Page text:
Often when creators undertake new approaches to storytelling, they don’t always get it right the first time (or even the first few times). For example, while the found-footage genre was initiated with 1980’s Cannibal Holocaust, it wasn’t popularised until 1999’s The Blair Witch Project. Other examples might be 3D becoming mainstream due to Avatar rather than something like Jaws 3D. Or perhaps 1927’s The Jazz Singer being known as the first film with spoken dialogue, even though several short films had already met this challenge.
Searching is one of those latter films. It may not be the first attempt to tell a story entirely through digital screens (that honour belongs to 2014’s Unfriended). But here it is an experience so astounding that in the future Searching’s approach to this new filming technique might be considered the birth of an entirely new genre.
A loving and caring father, David Kim (John Cho) seems to have a great relationship with his 16-year-old daughter, Margot (Michelle La). This is in spite of the recent death of Pamela (Sara Sohn), David’s wife and Margot’s mother.
But one day, out of the blue, Margot suddenly stops replying to David’s communications. Slowly it soon becomes apparent that Margot has gone missing; causing the police, led by Detective Rosemary Vick (Debra Messing), to start an investigation.
Meanwhile David starts his own search, going through his daughter’s social media and friend lists in order to track her down. But it soon becomes apparent to the worried father that he doesn’t know his daughter as well as he thought he did.
Searching opens with what has got to be the most familiar image to technology users: the Microsoft computer wallpaper, Bliss. The image is well-chosen, its name reflecting the state of David’s family life before the tragic death of his partner. The scene might be considered sentimental by some, but it effortlessly lays out how this story will be told: entirely through digital screens.
For the full 102 minutes, this movie never cuts away from either a computer, TV or phone screen. Every actor, every conversation, every image, every video, every telephone call, every single piece of information and emotion is conveyed to the audience through a digital screen. It is, quite frankly, an absolute masterclass of storytelling, easily becoming the most innovative film I’ve seen in years.
In the same way the intricate sound work of A Quiet Place became more memorable than any other aspect of the film; the bulk of the plaudits for Searching should be for the editing team. Their ability to know exactly how long the audience needs in order to consume and retain the information on each screen makes any potential confusion nonexistent. Indeed, I haven’t seen editing this strong since 2010’s Inception. Bravo Nick Johnson & Will Merrick! You are guaranteed a nomination for Best Editing at next year’s Oscars.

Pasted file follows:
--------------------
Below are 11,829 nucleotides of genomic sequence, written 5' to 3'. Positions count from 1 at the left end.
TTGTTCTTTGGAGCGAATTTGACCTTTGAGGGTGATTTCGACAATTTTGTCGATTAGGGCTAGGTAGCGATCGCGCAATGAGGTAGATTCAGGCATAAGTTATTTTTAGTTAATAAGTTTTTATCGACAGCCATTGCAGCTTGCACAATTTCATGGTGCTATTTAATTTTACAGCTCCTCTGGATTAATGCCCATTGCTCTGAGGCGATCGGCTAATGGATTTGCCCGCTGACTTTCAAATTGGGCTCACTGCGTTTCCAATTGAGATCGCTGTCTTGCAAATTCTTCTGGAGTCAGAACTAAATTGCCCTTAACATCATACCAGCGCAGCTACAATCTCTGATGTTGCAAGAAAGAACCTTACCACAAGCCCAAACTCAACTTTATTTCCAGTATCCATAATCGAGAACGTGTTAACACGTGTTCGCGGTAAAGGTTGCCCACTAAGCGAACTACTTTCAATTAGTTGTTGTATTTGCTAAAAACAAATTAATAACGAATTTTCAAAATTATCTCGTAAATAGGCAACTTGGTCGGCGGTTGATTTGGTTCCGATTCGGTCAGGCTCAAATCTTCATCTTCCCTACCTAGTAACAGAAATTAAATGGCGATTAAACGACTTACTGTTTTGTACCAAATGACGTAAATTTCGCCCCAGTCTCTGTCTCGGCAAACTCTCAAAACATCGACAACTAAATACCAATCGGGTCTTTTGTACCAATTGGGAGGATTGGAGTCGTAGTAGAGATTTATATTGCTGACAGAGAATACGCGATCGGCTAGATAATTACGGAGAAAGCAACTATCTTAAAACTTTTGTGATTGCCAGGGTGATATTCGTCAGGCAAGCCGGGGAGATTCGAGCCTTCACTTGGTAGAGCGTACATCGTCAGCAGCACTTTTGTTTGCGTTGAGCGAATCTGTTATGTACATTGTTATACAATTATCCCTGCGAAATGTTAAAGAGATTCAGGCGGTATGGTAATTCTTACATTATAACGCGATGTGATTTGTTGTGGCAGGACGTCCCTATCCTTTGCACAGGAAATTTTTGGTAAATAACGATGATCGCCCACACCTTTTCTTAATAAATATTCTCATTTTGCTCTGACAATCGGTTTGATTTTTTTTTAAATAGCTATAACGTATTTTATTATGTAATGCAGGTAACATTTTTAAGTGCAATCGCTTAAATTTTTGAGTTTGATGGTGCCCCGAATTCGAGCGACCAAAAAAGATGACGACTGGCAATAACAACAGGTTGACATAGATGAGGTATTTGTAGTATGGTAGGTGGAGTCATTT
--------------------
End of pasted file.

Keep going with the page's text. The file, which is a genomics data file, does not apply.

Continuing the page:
That’s not to say the direction or writing should be sniffed at. Nothing could be further from the truth. Along with co-writer Sev Ohanian, director Aneesh Chaganty crafts a missing persons story that keeps you on the edge of your seat with twists and turns galore. The final product ends up being an astounding feature debut from Chaganty, easily rivalling the work done in last year’s Get Out.
Rather than the racial subversion in that Jordan Peele classic, Chaganty instead explores the more widely identifiable struggle of parental helplessness in the face of teenage rebellion. And much of the heavy lifting in portraying that struggle lies with who he has cast in the lead role. Without a doubt this is one of John Cho’s strongest performances to date; his role as a panicked father drawing us along with every painful minute he must suffer. Despite the film not technically being a one-man show, it’s hard not to compare what he does to similarly brilliant solo outings, such as Tom Hardy in Locke, or Ryan Reynolds in Buried.
Of course, like any technology-based film, there are a variety of shortcuts made to keep things moving along at a steady pace. God only knows if there will be a day when you can upload a couple of dozen high-definition videos in only a few seconds! And perhaps, all things considered, there are a few too many coincidences in the latter half so that the film’s multiple threads can be tied up in a nice little bow.
Innovative. Engaging. Masterful. There aren’t that many words in the English language to describe the rollercoaster ride that Searching takes you on. Maybe in a few years there might be so many great entries in this still unnamed genre that Searching will be considered rather average. But right now, what Searching has done is create something so new and exciting that it deserves to be mentioned in the same breath as The Blair Witch Project and Avatar.